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Architectural Decision Records

In software architecture, an Architectural Decision Records (or ADR) is a document that captures an important architectural decision made along with its context and consequences.

When developing software, teams need to make numerous decisions regarding the architecture, technologies, design patterns, and more. These decisions can significantly influence the course of the project and the software’s final outcome. However, the reasoning behind these decisions can be lost or forgotten over time, especially in large teams or long-term projects.

ADRs help to prevent this loss of information. They provide a structured way to capture these decisions, making it easier for current and future team members to understand why a particular decision was made.

The whole document should be one or two pages long. Written as if it is a conversation with a future developer. This requires good writing style, with full sentences organized into paragraphs. Bullets are acceptable only for visual style, not as an excuse for writing sentence fragments.


An ADR typically includes the following sections:

  1. Title: A brief, descriptive title for the decision.
  2. Status: The current status of the decision (e.g., proposed, accepted, rejected, deprecated, replaced).
  3. Context: A description of the situation and factors that led to the need for a decision.
  4. Decision: The decision that was made.
  5. Consequences: The expected outcomes, impacts, or changes that will result from the decision. This section should include both positive and negative consequences.

ADRs are particularly useful in projects that use agile methodologies, where decisions may need to be revisited as the project evolves. They also foster greater transparency and understanding within the team, making it easier to onboard new team members or transition responsibilities.

Pros and cons


  • We have a clear log of the different decisions taken, which can help newcomers to understand past decisions.
  • It can help in the discussion of such changes.
  • Architecture decisions recorded in small modular readable documents.


  • More time is required for each change, as we need to document and discuss it.

Relationship with patterns

Design Patterns provide general solutions to recurring problems, while ADRs record specific decisions made within the context of a particular project, which could include the use of certain patterns. Patterns are more about “how” to design and code, while ADRs are more about “why” certain decisions were made.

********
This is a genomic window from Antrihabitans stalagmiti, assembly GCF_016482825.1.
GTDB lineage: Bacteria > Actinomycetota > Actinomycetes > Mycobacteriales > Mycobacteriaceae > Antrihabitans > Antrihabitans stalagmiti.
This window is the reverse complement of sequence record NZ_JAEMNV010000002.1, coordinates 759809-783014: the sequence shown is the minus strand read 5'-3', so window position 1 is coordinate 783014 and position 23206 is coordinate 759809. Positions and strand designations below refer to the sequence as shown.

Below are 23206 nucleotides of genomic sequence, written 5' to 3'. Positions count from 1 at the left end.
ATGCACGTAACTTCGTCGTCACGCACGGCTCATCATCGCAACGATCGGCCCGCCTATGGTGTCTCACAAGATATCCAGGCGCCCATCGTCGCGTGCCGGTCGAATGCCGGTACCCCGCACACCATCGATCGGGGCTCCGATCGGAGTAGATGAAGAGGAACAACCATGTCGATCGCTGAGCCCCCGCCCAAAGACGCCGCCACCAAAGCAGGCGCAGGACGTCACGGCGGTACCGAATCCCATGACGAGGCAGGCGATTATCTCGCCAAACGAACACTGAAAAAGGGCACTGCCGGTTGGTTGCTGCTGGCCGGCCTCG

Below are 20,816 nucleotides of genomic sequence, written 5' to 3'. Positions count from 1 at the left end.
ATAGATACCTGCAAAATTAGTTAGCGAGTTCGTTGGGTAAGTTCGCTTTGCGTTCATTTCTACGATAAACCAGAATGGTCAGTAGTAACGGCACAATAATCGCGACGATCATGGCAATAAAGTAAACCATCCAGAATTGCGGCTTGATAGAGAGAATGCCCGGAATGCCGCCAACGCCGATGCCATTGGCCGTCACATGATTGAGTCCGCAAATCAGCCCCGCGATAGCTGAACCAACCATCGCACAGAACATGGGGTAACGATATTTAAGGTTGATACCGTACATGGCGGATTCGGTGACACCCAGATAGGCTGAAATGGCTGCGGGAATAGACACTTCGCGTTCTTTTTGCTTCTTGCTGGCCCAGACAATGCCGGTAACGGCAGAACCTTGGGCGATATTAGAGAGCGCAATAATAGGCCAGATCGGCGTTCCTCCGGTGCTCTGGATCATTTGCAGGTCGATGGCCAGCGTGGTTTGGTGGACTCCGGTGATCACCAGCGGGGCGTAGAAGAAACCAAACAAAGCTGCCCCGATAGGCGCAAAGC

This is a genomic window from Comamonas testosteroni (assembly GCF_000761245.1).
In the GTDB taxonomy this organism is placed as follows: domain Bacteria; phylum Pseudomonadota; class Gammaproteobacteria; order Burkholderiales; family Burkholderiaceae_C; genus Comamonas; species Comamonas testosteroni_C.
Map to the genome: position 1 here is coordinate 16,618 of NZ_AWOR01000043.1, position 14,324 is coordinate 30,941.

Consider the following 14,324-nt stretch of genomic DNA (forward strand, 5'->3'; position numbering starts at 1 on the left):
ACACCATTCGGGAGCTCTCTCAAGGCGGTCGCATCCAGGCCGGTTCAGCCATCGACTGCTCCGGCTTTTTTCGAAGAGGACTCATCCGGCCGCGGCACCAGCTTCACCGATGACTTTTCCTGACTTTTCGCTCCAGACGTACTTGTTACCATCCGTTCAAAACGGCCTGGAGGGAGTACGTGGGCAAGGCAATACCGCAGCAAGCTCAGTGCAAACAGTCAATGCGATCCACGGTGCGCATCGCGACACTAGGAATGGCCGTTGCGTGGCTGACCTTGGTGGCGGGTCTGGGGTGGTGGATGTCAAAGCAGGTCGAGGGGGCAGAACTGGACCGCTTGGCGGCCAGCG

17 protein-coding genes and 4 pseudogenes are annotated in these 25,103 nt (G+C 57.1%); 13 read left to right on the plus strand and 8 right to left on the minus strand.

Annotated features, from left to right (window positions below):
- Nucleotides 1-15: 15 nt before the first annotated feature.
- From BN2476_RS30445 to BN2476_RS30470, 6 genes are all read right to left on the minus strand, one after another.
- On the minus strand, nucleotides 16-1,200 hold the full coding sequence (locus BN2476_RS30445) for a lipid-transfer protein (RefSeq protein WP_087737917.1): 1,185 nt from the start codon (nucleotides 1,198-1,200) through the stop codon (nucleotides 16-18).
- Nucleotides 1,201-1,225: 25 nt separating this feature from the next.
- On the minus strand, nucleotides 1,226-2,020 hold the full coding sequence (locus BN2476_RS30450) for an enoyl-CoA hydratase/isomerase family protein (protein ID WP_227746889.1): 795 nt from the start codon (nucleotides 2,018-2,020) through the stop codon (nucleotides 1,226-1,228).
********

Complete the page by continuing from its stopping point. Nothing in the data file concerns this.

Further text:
ADR are not only about architecture

Architectural Decision Records (ADRs) can be used to record decisions that are not strictly architectural in nature. While the term “architectural” is in the name, it’s become a bit of a misnomer as the practice has evolved.

ADRs can capture important decisions about design, technology choices, coding standards, and even process changes - essentially any decision that has a significant impact on the project and that future team members might need to understand.

The term “architectural” in ADR is a reflection of the original intent and context of these records: to capture high-level, system-wide decisions typically made by software architects. However, the utility of documenting significant decisions in a structured way has seen ADRs applied more broadly.

ADRs vs. RFCs

While there is overlap in the purposes of ADRs and RFCs, they serve different functions in the software development process:

  1. ADRs (Architectural Decision Records):

    ADRs are documents that capture an important architectural decision made along with its context and consequences. They are records of key decisions that help future team members understand the rationale behind decisions, and they promote transparency and knowledge sharing.

    ADRs tend to be more localized to a specific project or product, and they typically address specific technical issues or decisions, like choosing a particular technology, framework, pattern, or method for implementing a feature. While they should be as long as needed, they should be generally quite short (1-2 pages).

  2. RFCs (Request for Comments):

    RFCs are broader in scope and are often used to propose new features, methodologies, or changes in a system. They are used for obtaining feedback and building consensus in the early stages of proposing a change or a new feature. RFCs often go through a period of review and discussion before being accepted or rejected.

    RFCs, originally used in the development of the Internet, are often used by open-source communities to propose changes and get community feedback. They tend to be more about proposing ideas and getting feedback, rather than documenting decisions that have already been made.

In this sense, Python’s PEPs (Python Enhancement Proposals) a more akon to RFCs that to ADRs (though they serve as ADRs, post-hoc).

In summary, while both ADRs and RFCs are ways of documenting and communicating about design and architecture, they serve different purposes and are used at different stages of the decision-making process. ADRs are typically used to document a decision that has been made, while RFCs are used to propose a change and gather feedback.


Examples in the wild

Page last modified: 2023-05-15 01:55:11